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Basketball Shooting Tips
Basketball shooting tips will help you increase your shooting percentage and overall scoring efficiency through better decision making.
Of course I can't talk about basketball shooting tips without going through the principles of "BEEF," but shooting "R-O-B-O-T" principles will also be discussed. Here are the acronyms in short:
Triple-Threat StanceThe first you'll always hear about basketball shooting tips is B-E-E-F. This is where anyone should begin to improve their shot: at the fundamentals of basketball shooting. The basketball shooting tips B-E-E-F principles won't be as effective without proper body control. Because of this, before getting into that, let's visit proper body control and positioning.
As the basketball scoring tips page says, to get good shots, the first thing you're going to want to do is move without the ball. This will help to get you open for higher percentage shots.
Once you get open, then you're going to immediately get into triple threat position. Triple threat means that you are ready to shoot, dribble, or pass without any unnecessary additional movement that will slow you down.
So, the most basic of the basketball shooting tips is the triple threat position, because if you're showing a threat to do something other than shoot, then the defenders aren't as likely to crowd you to prevent the shot.
Here's the triple threat basics:
The dribbling portion leads into some basketball shooting tips for shooting layups, the most basic of shots:
The basic principles of shooting layups are that you jump off of the opposite leg than hand you are shooting with. If you're shooting a right-handed lay-up, then jump off of your left leg and vice versa.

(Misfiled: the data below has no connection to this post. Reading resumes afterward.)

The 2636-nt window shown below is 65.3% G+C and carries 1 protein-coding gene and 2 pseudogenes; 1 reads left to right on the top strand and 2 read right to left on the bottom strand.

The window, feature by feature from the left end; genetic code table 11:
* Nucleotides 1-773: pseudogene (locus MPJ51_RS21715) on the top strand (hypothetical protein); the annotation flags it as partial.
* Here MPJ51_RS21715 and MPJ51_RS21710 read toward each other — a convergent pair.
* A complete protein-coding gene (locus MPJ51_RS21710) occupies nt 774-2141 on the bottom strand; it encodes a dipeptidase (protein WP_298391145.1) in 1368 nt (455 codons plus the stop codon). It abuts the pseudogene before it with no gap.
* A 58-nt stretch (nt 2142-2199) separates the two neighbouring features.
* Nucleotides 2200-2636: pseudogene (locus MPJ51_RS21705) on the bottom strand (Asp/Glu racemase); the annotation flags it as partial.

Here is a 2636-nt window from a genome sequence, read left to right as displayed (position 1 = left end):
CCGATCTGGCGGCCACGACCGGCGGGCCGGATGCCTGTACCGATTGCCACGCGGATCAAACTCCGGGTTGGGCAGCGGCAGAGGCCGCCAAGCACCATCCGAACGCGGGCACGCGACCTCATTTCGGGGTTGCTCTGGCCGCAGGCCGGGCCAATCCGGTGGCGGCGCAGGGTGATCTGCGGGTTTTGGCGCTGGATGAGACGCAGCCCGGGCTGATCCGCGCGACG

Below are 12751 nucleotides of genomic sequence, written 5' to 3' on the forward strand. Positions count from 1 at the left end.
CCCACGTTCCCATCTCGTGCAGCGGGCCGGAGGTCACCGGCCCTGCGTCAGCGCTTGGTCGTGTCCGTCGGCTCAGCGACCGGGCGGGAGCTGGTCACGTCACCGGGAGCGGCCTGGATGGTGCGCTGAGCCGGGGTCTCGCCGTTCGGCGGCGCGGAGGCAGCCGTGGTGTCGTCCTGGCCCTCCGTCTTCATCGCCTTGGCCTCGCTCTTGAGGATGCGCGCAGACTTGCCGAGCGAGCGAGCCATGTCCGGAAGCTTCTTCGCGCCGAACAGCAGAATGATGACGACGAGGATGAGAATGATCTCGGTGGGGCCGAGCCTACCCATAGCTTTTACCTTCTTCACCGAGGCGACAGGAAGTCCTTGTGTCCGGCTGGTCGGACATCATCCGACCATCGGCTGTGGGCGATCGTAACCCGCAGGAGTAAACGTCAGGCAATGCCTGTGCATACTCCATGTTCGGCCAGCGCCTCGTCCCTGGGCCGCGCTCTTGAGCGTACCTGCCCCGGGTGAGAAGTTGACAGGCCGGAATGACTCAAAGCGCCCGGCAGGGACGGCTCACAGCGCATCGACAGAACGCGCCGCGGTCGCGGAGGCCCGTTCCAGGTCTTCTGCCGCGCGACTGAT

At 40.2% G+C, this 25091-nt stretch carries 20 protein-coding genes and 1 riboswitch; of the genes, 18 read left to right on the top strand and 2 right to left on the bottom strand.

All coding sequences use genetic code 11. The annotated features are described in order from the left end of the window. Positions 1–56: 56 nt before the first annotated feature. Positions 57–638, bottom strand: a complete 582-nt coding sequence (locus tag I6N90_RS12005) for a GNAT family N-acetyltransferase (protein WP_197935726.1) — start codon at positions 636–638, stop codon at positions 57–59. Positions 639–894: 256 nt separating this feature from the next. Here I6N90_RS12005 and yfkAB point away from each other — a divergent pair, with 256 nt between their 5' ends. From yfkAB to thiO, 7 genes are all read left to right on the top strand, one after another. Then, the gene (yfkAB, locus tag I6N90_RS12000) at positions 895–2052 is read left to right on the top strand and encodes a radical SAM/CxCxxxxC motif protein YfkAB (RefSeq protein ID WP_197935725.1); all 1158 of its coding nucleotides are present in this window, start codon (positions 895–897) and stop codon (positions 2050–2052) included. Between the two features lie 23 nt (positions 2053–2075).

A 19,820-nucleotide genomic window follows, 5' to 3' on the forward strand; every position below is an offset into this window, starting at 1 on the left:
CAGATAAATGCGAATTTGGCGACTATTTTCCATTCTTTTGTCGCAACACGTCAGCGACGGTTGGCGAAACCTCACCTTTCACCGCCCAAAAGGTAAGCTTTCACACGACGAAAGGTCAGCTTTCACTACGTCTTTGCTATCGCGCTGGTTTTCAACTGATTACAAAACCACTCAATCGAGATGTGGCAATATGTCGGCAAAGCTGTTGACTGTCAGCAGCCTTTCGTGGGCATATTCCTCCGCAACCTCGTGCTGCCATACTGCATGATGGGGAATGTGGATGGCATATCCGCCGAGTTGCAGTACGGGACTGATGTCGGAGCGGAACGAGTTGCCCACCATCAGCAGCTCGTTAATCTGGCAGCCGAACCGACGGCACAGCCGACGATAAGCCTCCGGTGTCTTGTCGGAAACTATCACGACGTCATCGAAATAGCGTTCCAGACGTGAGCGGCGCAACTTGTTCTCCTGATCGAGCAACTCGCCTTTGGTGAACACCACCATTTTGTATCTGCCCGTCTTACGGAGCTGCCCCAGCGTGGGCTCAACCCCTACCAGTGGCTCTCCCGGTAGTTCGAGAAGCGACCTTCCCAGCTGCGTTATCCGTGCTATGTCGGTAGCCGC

You have to be able to shoot both right and left handed layups. This is because you want to shoot with the hand opposite your defender to protect the ball. To help do this, time your last dribble with the step of your inside leg, then bring the ball up with both hands at chest level on the side away from the defender.
Next, you want to jump off the opposite leg and then bring the knee up of the non-jumping leg. Straighten it again just before the peak of the jump. Then, use a soft touch with either a overhand/"push" shot, or an underhand/"scoop" shot. Of course, use the backboard to your advantage.
B-E-E-FNow that you know what to do when catching the ball, and layup principles, here (perhaps again) are the principles of B-E-E-F for spot-up shooting:
Be balanced, even before the ball gets to you, because you want to be spotting up ready to get a quick, but non-hurried, shot up.
Have your feet facing the basket, slightly staggered with your dominant foot slightly leading. You're knees should be slightly bent with all of your weight centered (so you're not leaning forward, backward, or to the side).
F: Follow Through
The basketball shooting tips' principles of B-E-E-F should be followed, but how can you be completely sure you're following them?